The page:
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His mother's image in fair face,
The infant love of all his race,
His martyred father's dearest thought,
My latest care, for whom I sought
To hoard my life, that his might be
Less wretched now, and one day free;
He, too, who yet had held untired
A spirit natural or inspired
He, too, was struck, and day by day
Was withered on the stalk away.
Oh God! it is a fearful thing
To see the human soul take wing
In any shape, in any mood :-
I've seen it rushing forth in blood,
I've seen it on the breaking ocean
Strive with a swoln convulsive motion,
I've seen the sick and ghastly bed
Of Sin delirious with its dread :

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But these were horrors- this was woe
Unmix'd with such—but sure and slow :
He faded, and so calm and meek,
So softly worn, so sweetly weak,
So tearless, yet so tender-kind,
And grieved for those he left behind;
With all the while a cheek whose bloom
Was as a mockery of the tomb,
Whose tints as gently sunk away
As a departing rainbow's ray—
An eye of most transparent light,
That almost made the dungeon bright,
And not a word of murmur-not
A groan o'er his untimely lot,-
A little talk of better days,
A little hope my own to raise,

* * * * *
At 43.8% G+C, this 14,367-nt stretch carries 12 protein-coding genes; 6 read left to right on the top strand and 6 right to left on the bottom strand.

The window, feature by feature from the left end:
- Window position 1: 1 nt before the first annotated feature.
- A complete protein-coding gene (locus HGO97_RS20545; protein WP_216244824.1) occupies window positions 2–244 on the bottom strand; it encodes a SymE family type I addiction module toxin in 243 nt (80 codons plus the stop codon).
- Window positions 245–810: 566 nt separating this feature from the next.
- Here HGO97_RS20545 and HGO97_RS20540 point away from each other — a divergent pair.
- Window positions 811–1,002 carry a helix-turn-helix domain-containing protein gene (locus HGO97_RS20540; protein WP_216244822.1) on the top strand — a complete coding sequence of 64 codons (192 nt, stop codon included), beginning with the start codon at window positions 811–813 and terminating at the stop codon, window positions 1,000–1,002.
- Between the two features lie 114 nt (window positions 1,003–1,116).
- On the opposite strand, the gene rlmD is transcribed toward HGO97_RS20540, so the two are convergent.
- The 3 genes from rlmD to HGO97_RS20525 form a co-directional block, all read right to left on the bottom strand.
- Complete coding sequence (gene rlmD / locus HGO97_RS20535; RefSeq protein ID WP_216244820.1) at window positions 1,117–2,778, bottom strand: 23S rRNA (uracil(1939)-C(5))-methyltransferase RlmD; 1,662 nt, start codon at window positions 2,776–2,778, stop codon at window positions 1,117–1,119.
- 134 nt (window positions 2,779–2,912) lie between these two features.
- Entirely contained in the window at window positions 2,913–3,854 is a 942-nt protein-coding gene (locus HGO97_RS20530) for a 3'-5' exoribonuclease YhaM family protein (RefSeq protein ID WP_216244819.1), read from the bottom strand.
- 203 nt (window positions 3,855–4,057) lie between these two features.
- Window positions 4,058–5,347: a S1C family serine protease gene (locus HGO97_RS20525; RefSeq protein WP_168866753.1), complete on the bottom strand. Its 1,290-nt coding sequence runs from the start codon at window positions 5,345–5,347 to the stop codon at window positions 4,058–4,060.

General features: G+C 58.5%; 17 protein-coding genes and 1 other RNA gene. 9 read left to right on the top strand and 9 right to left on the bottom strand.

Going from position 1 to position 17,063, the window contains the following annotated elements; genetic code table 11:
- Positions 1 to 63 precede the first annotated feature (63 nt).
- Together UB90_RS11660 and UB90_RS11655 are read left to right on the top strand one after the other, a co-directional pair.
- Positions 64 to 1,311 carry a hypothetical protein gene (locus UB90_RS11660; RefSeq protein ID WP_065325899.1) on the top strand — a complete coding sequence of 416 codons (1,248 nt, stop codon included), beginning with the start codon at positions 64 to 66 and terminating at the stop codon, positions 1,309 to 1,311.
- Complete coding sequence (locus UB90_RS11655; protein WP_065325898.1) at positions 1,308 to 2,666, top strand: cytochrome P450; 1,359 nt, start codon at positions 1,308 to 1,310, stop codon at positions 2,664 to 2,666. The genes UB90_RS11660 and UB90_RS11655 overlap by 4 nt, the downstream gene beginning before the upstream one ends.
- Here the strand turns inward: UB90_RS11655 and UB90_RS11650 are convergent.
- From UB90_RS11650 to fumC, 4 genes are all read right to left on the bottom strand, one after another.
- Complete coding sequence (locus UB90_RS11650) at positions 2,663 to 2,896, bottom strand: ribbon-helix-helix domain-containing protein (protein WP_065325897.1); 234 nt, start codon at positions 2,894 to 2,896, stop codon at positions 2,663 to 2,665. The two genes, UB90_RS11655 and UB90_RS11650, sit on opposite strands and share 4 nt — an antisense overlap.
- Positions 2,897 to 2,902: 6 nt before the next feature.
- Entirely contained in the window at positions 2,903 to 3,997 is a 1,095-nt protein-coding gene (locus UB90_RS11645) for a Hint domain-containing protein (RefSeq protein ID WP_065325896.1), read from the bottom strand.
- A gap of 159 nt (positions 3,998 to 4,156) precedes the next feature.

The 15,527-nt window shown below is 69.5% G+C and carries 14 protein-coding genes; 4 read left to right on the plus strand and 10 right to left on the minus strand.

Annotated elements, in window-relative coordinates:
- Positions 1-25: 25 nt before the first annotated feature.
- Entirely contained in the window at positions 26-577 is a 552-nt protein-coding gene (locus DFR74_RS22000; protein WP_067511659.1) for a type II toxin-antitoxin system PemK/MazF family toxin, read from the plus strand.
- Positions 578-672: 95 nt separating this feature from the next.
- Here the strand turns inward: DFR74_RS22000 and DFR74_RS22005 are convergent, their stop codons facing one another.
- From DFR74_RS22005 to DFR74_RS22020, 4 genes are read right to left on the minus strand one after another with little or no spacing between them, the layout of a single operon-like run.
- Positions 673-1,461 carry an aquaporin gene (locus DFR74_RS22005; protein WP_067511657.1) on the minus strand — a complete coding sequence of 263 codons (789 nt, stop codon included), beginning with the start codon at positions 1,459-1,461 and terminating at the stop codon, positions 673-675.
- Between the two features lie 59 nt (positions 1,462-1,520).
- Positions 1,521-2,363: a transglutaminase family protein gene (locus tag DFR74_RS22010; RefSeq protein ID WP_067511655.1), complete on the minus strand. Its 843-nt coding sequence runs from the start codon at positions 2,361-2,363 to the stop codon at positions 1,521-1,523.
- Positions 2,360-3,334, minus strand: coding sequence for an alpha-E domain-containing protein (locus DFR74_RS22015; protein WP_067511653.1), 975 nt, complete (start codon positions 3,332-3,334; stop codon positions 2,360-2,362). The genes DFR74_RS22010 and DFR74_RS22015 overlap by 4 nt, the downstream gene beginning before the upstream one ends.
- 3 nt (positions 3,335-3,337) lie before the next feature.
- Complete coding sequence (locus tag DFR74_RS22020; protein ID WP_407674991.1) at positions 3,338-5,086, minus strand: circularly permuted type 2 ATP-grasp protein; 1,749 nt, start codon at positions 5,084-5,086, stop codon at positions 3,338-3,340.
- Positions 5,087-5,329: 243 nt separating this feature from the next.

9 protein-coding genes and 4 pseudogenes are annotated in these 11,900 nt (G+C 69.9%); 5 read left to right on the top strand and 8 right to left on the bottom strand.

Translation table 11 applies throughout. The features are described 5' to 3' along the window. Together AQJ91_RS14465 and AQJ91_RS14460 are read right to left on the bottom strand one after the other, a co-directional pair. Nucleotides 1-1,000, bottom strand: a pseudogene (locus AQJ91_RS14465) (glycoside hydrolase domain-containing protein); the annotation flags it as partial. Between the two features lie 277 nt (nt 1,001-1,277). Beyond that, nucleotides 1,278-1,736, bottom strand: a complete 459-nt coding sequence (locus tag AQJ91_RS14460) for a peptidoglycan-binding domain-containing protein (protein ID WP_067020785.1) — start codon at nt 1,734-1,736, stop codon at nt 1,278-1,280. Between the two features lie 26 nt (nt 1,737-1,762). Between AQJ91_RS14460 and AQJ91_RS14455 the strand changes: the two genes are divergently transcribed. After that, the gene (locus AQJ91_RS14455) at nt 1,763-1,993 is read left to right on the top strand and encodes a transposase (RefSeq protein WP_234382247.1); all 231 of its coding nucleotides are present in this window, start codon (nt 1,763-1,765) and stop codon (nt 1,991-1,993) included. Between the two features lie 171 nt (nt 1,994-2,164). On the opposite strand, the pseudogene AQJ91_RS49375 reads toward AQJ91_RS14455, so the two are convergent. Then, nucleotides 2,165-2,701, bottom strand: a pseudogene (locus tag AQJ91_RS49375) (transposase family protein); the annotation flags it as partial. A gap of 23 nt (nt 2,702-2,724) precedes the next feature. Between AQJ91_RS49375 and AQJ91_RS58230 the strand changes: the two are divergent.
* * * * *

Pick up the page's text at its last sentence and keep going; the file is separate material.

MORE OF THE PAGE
For I was sunk in silence-lost
In this last loss, of all the most;

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And then the sighs he would suppress
Of fainting nature's feebleness,
More slowly drawn, grew less and less :
I listened, but I could not hear-
I called, for I was wild with fear;
I knew 'twas hopeless, but my dread
Would not be thus admonished;
I called, and thought I heard a sound-
I burst my chain with one strong bound,
And rush'd to him :- I found him not,
I only stirr’d in this black spot,
I only lived-I only drew
The accursed breath of dungeon-dew;
The last-the sole the dearest link
Between me and the eternal brink,
Which bound me to my failing race,
Was broken in this fatal place.
One on the earth, and one beneath-
My brothers—both had ceased to breathe :

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I took that hand which lay so still,
Alas! my own was full as chill;
I had not strength to stir, or strive,
But felt that I was still alive
A frantic feeling, when we know
That what we love shall ne'er be so.

I know not why

I could not die,
I had no earthly hope-but faith,
And that forbade a selfish death.

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IX.
What next befell me then and there
I know not well—I never knew
First came the loss of light, and air,
And then of darkness too :

VOL. VI.

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I had no thought, no feeling-none- ,
Among the stones I stood a stone,
And was, scarce conscious what I wist,
As shrubless crags within the mist;
For all was blank, and bleak, and grey,
It was not night-it was not day,
It was not even the dungeon-light,
So hateful to my heavy sight,
But vacancy absorbing space,
And fixedness—without a place;
There were no stars—no earth-no time-
No check-no change-no good-no crime-
But silence, and a stirless breath
Which neither was of life nor death;
A sea of stagnant idleness,
Blind, boundless, mute, and motionless!

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